Virginia is unusual in that its law prohibits local authorities from removing a monument to a war veteran once erected. They cannot "disturb or interfere" with it; nor "prevent its citizens from taking proper measures and exercising proper means for the protection, preservation and care of same." The statute is found at Va. Code §15.2-1812 (prohibiting local authorities from disturbing monuments to war veterans).
An enforcement provision was added in 2000, allowing any interested person to sue to recover damages for encroachments, in addition to any other legal remedies. There is also a criminal vandalism statute protecting monuments at Va. Code §18.2-137 (prohibiting defacing, damaging, or removing monuments).
A group of local citizens created the Monument Fund, Inc. to challenge attempts by the City to move or alter or disturb or encroach upon either monument. We have been successful in raising funds not only in the Charlottesville-Albemarle area, but from contributors all over the country.
A team of seven lawyers went to work on the case. On Monday, March 20, 2017, we filed the lawsuit in Charlottesville Circuit Court. The Complaint charged the city with (1) violating Virginia’s monument protection law, (2) acting outside the authority delegated to them by the Virginia General Assembly and (3) violating the terms of Paul Goodloe McIntire’s gifts.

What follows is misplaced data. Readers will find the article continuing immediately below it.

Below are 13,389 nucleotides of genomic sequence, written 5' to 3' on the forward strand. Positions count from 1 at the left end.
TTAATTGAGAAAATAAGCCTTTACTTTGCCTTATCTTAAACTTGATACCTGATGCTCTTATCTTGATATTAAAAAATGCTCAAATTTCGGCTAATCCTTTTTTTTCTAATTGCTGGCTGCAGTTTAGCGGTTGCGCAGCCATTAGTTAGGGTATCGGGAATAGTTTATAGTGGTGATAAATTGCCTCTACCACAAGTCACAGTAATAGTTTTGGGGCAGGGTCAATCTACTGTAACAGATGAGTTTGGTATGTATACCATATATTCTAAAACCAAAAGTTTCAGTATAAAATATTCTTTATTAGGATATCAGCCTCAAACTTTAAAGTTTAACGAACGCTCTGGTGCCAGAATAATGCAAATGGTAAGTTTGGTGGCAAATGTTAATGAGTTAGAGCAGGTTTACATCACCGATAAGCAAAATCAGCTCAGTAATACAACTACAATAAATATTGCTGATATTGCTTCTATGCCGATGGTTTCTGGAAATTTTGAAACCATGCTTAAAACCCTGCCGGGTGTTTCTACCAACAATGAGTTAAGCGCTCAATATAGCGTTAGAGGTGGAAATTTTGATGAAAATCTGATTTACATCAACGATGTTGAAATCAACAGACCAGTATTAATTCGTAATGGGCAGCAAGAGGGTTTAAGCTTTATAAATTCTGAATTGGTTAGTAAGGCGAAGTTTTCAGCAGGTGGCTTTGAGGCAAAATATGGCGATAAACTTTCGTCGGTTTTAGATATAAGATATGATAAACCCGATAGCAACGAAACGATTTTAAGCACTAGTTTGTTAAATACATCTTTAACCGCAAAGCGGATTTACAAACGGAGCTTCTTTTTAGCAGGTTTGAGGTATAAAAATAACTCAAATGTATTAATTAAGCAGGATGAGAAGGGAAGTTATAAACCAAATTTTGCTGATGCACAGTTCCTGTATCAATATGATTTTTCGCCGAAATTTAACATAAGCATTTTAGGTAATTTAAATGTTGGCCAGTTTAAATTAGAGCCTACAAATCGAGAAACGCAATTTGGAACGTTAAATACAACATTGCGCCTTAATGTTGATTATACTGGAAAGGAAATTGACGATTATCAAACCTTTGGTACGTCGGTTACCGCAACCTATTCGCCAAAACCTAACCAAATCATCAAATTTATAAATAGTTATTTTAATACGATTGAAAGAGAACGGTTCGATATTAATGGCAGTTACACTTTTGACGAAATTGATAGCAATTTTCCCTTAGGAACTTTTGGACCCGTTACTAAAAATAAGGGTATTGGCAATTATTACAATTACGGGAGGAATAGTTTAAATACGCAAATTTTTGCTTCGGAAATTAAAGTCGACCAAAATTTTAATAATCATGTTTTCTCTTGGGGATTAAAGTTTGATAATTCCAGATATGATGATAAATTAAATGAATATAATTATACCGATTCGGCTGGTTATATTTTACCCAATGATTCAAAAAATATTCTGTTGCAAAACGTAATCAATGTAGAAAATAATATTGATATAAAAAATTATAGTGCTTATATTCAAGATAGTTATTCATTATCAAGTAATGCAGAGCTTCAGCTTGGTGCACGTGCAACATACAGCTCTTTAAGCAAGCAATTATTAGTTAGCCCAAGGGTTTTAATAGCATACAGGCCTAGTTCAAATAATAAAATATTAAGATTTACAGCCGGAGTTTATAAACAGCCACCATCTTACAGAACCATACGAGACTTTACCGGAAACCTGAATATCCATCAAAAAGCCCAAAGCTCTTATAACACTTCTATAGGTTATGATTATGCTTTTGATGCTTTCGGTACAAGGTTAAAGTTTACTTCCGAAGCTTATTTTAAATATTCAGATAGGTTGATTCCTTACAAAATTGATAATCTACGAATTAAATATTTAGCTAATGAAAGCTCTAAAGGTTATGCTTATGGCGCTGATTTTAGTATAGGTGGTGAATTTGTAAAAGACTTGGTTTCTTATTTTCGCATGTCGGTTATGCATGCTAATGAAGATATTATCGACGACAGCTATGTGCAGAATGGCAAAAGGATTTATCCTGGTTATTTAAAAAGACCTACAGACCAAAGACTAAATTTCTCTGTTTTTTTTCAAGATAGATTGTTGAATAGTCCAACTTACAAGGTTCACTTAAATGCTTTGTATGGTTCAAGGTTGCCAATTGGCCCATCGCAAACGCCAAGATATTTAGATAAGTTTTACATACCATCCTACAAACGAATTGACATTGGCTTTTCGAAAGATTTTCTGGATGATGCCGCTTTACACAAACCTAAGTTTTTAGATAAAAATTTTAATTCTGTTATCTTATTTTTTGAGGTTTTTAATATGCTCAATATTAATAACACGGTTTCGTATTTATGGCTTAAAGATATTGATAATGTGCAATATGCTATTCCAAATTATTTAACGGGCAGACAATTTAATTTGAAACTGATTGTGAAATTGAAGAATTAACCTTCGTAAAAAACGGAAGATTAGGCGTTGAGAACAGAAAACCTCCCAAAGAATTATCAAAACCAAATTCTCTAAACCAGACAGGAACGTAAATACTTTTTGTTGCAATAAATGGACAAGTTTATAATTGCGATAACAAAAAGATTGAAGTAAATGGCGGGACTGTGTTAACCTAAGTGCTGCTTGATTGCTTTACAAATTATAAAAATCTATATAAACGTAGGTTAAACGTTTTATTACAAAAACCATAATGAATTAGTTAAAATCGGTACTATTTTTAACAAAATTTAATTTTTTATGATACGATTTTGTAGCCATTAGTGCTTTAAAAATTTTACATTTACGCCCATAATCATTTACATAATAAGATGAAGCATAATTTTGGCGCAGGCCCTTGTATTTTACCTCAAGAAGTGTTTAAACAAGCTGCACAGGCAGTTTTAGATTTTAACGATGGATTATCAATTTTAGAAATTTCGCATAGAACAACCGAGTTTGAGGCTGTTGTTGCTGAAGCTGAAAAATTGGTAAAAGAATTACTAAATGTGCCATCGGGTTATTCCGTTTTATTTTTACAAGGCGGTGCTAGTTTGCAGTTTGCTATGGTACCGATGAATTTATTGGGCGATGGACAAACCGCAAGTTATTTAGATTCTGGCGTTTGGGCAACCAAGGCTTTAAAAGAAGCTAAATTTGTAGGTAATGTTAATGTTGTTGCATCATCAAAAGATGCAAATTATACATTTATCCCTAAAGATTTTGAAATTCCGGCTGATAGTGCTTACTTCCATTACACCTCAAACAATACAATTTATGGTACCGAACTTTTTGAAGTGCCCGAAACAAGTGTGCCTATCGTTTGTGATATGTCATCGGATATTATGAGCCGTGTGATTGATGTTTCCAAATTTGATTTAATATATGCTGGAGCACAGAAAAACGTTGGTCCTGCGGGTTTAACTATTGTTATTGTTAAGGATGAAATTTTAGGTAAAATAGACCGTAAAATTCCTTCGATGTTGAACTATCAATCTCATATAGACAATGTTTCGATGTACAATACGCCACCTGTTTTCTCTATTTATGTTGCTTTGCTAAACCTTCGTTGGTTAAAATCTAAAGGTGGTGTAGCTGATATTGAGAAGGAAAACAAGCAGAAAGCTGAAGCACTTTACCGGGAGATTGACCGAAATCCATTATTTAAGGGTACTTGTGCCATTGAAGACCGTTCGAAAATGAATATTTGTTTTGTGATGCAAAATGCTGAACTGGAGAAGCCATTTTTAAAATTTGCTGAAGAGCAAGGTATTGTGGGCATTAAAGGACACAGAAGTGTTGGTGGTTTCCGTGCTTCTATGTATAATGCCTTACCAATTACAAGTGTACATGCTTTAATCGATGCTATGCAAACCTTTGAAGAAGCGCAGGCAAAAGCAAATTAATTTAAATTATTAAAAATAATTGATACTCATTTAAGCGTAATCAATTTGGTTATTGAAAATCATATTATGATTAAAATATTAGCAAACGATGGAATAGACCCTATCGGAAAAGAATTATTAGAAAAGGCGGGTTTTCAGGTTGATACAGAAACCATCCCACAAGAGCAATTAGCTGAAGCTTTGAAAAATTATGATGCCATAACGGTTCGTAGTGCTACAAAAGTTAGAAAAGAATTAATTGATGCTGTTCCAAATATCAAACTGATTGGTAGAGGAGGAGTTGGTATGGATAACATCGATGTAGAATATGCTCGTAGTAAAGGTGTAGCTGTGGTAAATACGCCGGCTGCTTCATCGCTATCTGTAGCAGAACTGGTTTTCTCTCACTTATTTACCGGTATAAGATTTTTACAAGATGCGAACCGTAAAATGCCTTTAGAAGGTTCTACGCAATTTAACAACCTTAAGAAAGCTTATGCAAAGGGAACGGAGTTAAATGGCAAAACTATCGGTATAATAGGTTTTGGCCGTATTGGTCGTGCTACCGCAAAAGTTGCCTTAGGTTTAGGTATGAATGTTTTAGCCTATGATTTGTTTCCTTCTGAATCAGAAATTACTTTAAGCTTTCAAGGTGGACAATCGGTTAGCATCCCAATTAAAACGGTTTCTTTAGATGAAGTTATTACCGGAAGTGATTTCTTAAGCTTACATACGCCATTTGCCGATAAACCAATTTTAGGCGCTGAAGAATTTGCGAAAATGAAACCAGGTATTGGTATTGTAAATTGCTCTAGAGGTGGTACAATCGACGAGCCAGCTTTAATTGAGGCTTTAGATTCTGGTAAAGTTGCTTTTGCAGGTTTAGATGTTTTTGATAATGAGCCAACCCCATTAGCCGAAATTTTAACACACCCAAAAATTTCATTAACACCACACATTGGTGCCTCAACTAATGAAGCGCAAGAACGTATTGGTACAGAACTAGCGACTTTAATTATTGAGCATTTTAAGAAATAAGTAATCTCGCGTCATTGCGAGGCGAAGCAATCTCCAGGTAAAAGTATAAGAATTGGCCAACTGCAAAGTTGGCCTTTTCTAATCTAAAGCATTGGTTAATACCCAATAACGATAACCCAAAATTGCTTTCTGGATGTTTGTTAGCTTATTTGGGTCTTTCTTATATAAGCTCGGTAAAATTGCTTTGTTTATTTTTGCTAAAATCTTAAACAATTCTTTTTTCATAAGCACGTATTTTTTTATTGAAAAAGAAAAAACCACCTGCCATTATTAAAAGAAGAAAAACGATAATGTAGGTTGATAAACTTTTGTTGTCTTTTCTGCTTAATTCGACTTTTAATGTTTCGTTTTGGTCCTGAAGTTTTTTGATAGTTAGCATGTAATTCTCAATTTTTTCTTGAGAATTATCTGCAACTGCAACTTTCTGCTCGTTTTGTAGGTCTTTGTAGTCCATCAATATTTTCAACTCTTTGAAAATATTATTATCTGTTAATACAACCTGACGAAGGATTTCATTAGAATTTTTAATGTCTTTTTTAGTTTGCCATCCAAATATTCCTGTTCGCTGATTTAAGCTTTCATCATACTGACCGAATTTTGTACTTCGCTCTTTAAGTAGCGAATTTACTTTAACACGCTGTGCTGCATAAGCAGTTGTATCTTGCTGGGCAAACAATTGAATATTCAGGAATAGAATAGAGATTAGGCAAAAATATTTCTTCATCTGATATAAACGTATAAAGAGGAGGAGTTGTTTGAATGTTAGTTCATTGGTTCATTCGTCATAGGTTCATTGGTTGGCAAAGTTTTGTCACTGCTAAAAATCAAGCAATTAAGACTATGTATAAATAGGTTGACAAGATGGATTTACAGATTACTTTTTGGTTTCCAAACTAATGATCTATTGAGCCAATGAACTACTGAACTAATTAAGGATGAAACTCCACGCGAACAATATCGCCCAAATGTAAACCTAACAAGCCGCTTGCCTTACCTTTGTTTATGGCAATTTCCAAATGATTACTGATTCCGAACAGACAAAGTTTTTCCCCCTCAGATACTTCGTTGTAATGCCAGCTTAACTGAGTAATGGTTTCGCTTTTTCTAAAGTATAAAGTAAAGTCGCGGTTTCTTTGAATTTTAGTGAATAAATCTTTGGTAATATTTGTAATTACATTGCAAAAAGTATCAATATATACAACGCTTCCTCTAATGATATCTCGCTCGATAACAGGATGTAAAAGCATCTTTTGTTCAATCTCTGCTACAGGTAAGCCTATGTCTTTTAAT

In May 2017 Charlottesville Circuit Court Judge Moore granted a temporary injunction against removing the Lee monument. At our request in October 2017 Judge Moore enlarged its protection to Jackson as well, and extended the injunction until the end of the case.
Judge Moore differed with and declined to follow a Danville decision which considered the law inapplicable to monuments erected before a 1997 amendment. Our win is now echoing across other municipalities in Virginia. Plans to remove other monuments have been put on hold.
Judge Moore's injunction decision has not (yet) been appealed. One experienced and prominent lawyer called the judge's carefully tailored ruling "unassailable."
With the monuments temporarily protected, the lawsuit will proceed to determine whether that protection will become permanent. The judge may also eventually determine whether changes proposed for the parks are a prohibited "disturbance" or "interference."
In February 2018, Judge More granted our request to include the giant trash bags within the injunction, calling them illegal from the outset. He ordered them removed.
For more up to date information, check our news blog on the lawsuit, under “news” upper right on this page.